The goal has always been, and idea famously promoted by Winston Churchill himself, to integrate the European nations so tightly that war becomes a practical impossibility to start a war. The common market is the tool to achieve that and Neofunctionalism is the model behind it.

That i can just go, move to France, fall in love and marry a daughter of the arch enemy and raise a bunch of Franco German kids, that supposedly won´t march happily to go and kill each other WW I style, without ever having to think about difficulties that may arise from different nationalities is key.

Integration while maintaining regional, not national, identity is what the EU is all about.

best regards
Thomas
Well, there is prophecy in the bible after all: 2 Timothy 3:1-6
 
TheSonntag
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Re: EU referendum today

Thu Jun 30, 2016 7:10 am

I am really appalled by the hatred towards Germany in this thread. And at the same time I am afraid of the Counter-reaction.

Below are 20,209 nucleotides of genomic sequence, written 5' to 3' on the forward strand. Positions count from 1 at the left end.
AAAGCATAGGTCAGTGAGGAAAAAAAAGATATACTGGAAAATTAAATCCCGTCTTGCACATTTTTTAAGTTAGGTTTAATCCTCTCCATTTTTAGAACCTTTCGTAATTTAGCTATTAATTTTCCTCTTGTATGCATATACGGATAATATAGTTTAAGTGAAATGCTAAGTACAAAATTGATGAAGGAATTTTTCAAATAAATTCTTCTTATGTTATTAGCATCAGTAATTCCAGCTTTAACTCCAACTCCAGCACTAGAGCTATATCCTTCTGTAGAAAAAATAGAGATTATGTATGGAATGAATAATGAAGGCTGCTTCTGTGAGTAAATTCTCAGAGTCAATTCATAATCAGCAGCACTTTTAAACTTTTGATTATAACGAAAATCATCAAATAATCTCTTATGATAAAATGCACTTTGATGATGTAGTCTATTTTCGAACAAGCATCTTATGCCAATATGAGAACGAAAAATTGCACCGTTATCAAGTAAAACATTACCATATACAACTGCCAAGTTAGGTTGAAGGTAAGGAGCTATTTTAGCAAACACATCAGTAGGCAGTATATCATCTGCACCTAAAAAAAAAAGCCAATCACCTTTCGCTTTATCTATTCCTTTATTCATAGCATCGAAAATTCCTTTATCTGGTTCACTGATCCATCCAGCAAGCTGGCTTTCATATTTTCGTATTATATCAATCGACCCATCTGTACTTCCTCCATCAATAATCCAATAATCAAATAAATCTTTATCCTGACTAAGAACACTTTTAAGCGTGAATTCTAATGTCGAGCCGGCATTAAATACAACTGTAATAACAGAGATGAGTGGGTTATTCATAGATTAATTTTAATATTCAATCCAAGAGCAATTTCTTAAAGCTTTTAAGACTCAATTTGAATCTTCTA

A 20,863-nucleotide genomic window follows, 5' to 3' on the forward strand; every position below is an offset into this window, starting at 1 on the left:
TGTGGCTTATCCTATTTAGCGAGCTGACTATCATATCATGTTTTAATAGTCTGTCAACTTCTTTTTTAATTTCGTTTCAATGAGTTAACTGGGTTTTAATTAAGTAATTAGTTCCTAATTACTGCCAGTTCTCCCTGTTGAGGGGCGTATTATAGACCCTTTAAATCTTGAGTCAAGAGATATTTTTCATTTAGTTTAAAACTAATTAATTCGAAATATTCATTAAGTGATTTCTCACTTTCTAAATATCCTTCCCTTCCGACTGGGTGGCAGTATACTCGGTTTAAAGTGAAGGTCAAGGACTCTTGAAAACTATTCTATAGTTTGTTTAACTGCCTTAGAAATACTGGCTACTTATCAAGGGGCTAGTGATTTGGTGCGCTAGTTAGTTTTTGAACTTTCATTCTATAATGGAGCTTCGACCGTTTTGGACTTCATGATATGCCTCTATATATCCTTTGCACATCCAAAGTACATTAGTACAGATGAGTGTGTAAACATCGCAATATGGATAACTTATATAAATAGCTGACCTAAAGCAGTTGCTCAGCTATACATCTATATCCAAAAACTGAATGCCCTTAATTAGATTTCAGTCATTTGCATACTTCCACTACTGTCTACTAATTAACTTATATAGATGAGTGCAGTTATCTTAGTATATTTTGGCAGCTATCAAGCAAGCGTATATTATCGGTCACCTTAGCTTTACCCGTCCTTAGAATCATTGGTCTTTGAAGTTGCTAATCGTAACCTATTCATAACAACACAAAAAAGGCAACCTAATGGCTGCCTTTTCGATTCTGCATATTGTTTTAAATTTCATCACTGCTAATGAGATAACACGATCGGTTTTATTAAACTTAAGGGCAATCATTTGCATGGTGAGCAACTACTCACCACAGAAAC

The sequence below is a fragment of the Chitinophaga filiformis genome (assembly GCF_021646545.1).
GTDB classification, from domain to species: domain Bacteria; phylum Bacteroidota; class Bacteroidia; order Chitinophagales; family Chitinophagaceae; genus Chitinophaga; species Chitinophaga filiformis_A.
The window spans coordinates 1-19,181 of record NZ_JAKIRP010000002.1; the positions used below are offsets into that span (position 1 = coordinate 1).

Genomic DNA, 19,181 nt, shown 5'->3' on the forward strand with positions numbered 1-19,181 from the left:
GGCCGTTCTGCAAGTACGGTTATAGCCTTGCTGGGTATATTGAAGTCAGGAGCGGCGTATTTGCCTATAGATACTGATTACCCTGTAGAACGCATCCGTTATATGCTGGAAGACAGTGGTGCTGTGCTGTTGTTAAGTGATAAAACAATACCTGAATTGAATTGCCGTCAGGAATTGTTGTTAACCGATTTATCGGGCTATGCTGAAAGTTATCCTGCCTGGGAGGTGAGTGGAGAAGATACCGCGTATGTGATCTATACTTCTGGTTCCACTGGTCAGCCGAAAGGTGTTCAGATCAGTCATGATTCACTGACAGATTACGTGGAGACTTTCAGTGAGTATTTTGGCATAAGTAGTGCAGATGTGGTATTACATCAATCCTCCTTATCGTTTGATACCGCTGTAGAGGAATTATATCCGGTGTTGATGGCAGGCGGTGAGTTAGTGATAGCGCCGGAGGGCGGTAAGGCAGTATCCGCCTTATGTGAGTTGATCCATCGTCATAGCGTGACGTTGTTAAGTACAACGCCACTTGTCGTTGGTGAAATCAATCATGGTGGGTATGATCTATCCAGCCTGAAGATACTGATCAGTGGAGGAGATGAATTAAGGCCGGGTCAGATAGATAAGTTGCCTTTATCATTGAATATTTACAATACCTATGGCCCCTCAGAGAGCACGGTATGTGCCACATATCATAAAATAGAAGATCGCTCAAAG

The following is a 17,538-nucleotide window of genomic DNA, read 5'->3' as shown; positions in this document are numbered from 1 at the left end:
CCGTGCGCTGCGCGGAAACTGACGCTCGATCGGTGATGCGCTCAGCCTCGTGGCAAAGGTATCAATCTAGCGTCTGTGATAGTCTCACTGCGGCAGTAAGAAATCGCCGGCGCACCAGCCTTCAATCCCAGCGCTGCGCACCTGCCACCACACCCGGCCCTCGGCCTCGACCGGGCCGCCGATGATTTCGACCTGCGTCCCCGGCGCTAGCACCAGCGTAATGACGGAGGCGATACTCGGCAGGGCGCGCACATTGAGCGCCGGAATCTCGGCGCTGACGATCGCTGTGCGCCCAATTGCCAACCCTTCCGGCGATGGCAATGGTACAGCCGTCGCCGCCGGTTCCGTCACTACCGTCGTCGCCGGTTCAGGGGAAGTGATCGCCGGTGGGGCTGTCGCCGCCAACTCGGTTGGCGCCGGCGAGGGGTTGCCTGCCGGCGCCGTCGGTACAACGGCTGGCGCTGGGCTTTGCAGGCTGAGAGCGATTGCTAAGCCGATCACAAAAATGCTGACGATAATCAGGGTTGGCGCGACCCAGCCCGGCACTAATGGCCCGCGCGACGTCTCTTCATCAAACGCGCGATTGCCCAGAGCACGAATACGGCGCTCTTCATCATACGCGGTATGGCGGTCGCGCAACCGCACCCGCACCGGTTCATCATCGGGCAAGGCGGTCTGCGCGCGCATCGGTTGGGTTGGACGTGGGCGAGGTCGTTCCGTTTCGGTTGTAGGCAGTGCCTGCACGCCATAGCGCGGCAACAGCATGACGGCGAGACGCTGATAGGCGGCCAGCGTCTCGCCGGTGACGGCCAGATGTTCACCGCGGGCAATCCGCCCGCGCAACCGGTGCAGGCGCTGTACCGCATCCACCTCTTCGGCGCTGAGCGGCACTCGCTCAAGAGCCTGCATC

"England neidet Deutschland den Erfolg". This Quote was from the war speech of the german emperor in 1914.
I thought we would be farther.
 
tommy1808
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Re:

Thu Jun 30, 2016 7:13 am

Pihero wrote:
Because the EU is in crisis, due to the fact that it's systematically been re-oriented toward an ultra-liberal trading area, as far away ftom the countries' populations, as inhumane - as opposed to cold bureaucracy - as possible..


And t hat bureaucracy argument is blown completely out of proportion by EU "critics", that as we can see in this threat often don´t know much, if anything, about the EU itself. Hence Brits starting to wildly google "what is the EU" AFTER the Brexit.....